The House Pensions and Benefits committee on Monday heard the Senate version of a bill that would clarify that for those enrolled in the Kansas Police and Fire pension plan prior to 1989, any service-connected diagnosis of specific types of cancer or blood-borne pathogen would be a qualifying event for disability.

“We believe, since the bill is so narrowly focused and only applies to such a small number of KP&F members, there would be no meaningful actuarial impact,” said KPERS Executive Director Alan Conroy.

Law enforcement lobbyist Ed Klumpp noted that the Senate was unanimous in its support.

“This bill did pass the Senate 40-0, so far, we haven’t found anybody that hates our bill,” said Klumpp. “This is important, though, because it levels the playing field on the disability on these employment related cancers and the blood-borne pathogens. It gives them the same coverage that is afforded under Tier 2.”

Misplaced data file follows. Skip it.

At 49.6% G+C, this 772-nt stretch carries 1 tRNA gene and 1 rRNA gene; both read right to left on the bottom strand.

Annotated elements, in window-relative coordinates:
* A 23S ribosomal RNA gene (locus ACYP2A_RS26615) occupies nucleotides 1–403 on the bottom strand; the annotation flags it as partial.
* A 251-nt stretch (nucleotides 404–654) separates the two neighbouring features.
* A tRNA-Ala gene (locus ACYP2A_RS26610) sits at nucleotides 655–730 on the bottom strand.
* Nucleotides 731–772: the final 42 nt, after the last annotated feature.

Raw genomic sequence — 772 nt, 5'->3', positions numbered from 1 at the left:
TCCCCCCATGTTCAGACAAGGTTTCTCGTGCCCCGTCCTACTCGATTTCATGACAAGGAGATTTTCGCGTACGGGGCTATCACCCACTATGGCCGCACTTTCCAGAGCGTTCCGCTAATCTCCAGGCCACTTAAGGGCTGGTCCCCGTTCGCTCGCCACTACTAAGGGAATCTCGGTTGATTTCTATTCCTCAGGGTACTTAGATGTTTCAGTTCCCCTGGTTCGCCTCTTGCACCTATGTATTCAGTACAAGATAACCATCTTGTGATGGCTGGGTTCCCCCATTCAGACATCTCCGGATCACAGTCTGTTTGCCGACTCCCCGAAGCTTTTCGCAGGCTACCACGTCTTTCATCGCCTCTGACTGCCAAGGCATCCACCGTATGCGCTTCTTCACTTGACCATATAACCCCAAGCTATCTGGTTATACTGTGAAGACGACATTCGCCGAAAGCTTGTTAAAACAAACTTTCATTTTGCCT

Tier 2 doesn’t have the service-connected diagnosis language as part of their agreement. Stephen Duerst with the Kansas State Firefighter’s Association noted that cancer diagnoses among firefighters is now a national issue.

“At the federal level, we’re now seeing a registry that has been developed and passed by Congress,” said Duerst. “They are taking action. As you see more items in homes, more kind of manufactured furniture and things like that that are not traditional wood, it’s a lot of synthetic materials. That’s where you start to see a lot of these cancers develop as well, as firefighters go into a home. They breathe in that air sometimes.”

There is an effort to do a better job of cleaning equipment so that the risk can be somewhat mitigated going forward.
The committee plans to work the bill later this week.